STAFFING A SEASONAL RESTAURANT
Seasonal restaurants present a variety of challenges for a manager. None are greater than staffing. Restaurants that have significant down time through the course of a year or close for a substantial length of time frequently require massive re-hires, or staffing-up processes that can be time-consuming and costly. On the other hand, keeping employees on staff when the business isn’t open, or when fannies aren’t in the seats during slow stretches, is typically cost-prohibitive and usually hikes up labor costs. The choice between the two options can make or break a bottom line.
The most frequent answer to staffing in a seasonal environment is to implement massive hiring sprees as the busy season approaches, weeding out employees that don’t work out. However, this can lead to unnecessary training, followed by lay-offs and new hires; something like throwing bad money after bad money. It can also balloon labor costs, as training leads to more training, and new staff members log long hours following other staff members. Massive hiring sprees can also adulterate the culture of success your restaurant depends on, as new people fill your business, bringing diverse work habits and motivations that may not directly align with those of the restaurant.
Clearly, the best answers to the challenge of seasonal staffing are effective hiring and training practices. Too often, managers in a seasonal environment place quality hiring on the backburner. It is an easy trap to fall into, given the massive work that goes into getting a restaurant up to speed after significant down time or closure. The to-do list that a manager creates each day in a seasonal environment should have the various facets of hiring (recruitment, advertisement, interviewing and follow-ups) among the top priorities. Also, effective training and re-training procedures must be in place. A clear and well-stated Employee Handbook, signed by each new hire, is crucial to this process. Effective training is implemented by multiple managers, and followed up on a regular basis. The very best training procedures are also understood and espoused by a group of core employees, perpetuating the culture of excellence and performance that your restaurant needs.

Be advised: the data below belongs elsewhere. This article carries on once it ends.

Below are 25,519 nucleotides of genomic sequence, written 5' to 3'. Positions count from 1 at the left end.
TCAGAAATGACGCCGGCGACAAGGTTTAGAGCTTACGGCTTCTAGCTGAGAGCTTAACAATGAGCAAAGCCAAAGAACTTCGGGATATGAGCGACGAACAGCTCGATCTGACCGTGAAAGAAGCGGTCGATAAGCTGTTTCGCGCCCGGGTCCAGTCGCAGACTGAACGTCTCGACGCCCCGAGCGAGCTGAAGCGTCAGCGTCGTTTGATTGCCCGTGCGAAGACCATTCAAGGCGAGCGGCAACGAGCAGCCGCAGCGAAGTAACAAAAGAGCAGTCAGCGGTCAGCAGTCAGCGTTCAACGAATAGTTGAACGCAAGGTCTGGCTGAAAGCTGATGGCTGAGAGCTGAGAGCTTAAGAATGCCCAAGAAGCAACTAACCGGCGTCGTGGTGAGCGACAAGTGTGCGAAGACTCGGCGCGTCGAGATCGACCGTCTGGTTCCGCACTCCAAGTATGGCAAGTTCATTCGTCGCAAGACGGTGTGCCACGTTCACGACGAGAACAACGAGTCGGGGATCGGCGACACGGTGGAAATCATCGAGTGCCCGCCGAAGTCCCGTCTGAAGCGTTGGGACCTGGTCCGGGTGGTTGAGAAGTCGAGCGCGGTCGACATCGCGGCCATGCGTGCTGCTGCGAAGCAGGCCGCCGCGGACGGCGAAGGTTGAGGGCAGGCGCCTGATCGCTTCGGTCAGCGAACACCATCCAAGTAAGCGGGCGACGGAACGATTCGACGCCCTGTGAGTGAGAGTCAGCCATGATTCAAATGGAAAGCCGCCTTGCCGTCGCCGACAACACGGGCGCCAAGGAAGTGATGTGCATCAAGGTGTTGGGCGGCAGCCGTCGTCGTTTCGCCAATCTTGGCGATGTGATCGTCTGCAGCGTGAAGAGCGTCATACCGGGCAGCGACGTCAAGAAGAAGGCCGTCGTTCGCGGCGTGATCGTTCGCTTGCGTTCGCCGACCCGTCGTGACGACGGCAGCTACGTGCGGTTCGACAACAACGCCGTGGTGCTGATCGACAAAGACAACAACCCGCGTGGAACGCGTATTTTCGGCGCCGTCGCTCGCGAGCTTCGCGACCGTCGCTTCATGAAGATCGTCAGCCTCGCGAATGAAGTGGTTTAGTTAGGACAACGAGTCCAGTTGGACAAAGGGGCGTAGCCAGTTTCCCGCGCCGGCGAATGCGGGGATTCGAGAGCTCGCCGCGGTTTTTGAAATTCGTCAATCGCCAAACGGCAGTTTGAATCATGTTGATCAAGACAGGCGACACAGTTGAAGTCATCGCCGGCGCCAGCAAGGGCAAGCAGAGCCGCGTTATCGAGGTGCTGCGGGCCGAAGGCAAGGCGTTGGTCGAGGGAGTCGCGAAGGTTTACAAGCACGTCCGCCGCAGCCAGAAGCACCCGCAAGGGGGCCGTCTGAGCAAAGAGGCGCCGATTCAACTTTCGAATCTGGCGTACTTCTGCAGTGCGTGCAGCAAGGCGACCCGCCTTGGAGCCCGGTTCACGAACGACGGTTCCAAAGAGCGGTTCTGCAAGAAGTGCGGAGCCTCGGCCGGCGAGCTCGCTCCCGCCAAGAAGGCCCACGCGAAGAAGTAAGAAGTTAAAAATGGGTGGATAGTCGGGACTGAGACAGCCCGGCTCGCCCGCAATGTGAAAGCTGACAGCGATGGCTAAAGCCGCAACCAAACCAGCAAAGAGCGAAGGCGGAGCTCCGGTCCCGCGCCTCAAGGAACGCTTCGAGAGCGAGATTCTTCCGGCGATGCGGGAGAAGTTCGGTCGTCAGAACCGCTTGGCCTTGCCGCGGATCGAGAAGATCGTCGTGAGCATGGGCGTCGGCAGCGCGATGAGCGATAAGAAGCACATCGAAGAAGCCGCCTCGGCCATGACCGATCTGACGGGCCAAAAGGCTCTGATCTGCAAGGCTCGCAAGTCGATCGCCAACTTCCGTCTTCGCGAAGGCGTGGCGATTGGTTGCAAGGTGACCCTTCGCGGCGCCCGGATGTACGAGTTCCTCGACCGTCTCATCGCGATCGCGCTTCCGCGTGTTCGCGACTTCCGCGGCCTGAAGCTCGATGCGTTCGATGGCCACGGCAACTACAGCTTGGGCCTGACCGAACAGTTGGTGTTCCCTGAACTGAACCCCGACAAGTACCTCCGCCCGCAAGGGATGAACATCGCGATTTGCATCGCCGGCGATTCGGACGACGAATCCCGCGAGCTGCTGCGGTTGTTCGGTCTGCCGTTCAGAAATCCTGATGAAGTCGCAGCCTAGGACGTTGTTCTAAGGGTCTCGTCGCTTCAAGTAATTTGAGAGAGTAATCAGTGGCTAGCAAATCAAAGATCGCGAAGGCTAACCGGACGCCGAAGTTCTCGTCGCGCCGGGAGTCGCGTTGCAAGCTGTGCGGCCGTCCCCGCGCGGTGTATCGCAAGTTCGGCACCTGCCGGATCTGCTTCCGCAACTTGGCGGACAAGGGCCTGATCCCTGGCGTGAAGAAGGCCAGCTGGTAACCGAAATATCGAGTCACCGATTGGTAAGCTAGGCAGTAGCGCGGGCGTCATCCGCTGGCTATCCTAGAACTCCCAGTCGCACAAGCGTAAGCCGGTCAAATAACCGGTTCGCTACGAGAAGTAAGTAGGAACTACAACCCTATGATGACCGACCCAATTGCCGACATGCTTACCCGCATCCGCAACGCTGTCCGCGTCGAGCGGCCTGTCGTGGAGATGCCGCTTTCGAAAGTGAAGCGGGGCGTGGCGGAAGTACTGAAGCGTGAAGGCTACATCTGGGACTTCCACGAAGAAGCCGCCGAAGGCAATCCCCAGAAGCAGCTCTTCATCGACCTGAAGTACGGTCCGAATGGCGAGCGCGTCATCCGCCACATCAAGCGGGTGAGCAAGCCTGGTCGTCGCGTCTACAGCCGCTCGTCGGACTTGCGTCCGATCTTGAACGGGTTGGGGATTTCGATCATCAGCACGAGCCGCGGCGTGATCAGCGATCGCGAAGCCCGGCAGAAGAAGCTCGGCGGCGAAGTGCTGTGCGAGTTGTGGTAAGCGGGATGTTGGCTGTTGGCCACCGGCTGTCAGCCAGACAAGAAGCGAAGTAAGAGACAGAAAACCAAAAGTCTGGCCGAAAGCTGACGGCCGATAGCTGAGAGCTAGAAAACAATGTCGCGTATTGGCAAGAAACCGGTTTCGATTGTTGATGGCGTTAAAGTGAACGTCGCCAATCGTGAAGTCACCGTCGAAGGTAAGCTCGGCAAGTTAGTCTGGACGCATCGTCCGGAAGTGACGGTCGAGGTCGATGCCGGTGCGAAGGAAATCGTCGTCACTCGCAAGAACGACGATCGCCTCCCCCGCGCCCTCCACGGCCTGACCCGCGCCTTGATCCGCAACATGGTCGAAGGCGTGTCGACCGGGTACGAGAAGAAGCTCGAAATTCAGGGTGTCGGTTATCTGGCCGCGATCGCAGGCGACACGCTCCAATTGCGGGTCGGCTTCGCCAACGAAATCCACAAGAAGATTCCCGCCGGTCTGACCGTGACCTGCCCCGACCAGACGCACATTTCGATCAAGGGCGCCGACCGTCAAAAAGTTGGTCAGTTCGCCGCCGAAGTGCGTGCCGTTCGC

The importance of re-establishing this culture of performance cannot be overlooked. It is not reasonable to assume that a new set of employees will pick where the previous set of employees left off. Retaining a few key employees, and sometimes giving them titular status or extra responsibilities is one way of increasing the chances of this. However, this is not always possible. The best employees are the ones that take ownership of their work environment when management is not present. The easiest way to cultivate this is over the long haul, through loyalty, reward, and effective hiring/training. But when the long haul is not available, management must be resourceful and active. In addition to hiring the right people and training them the properly over time, active presence in the kitchen and in the dining room is essential to creating this culture. Management in a seasonal outfit must demonstrate regularly that he or she cares; that the quality of the product is a necessary component of performance. This takes time and effort, but then again, so does every part of gearing up for the busy season.
Some struggles with staffing up in a seasonal restaurant are inevitable. Gearing up for the high season nearly always involves staffing headaches—too many servers on, too many people on the line, not enough front-of-the-house staff, a huge hole where the sauté pans are. Having the right number of staff on and the right assortment of employees takes time and patience. It also leads to fluctuating labor costs that can damage the bottom line in the short term. Relax. These challenges are inherent to the process of running a seasonal restaurant. The most important skill in gearing up for the busy season is remembering that this is fun. The ups and downs will dissipate in time (maybe after Spring Break?) and everyone will eventually get on the same page. It takes work, effort, and knowledge, but ultimately, if it isn’t fun for management, it won’t be fun for the staff either.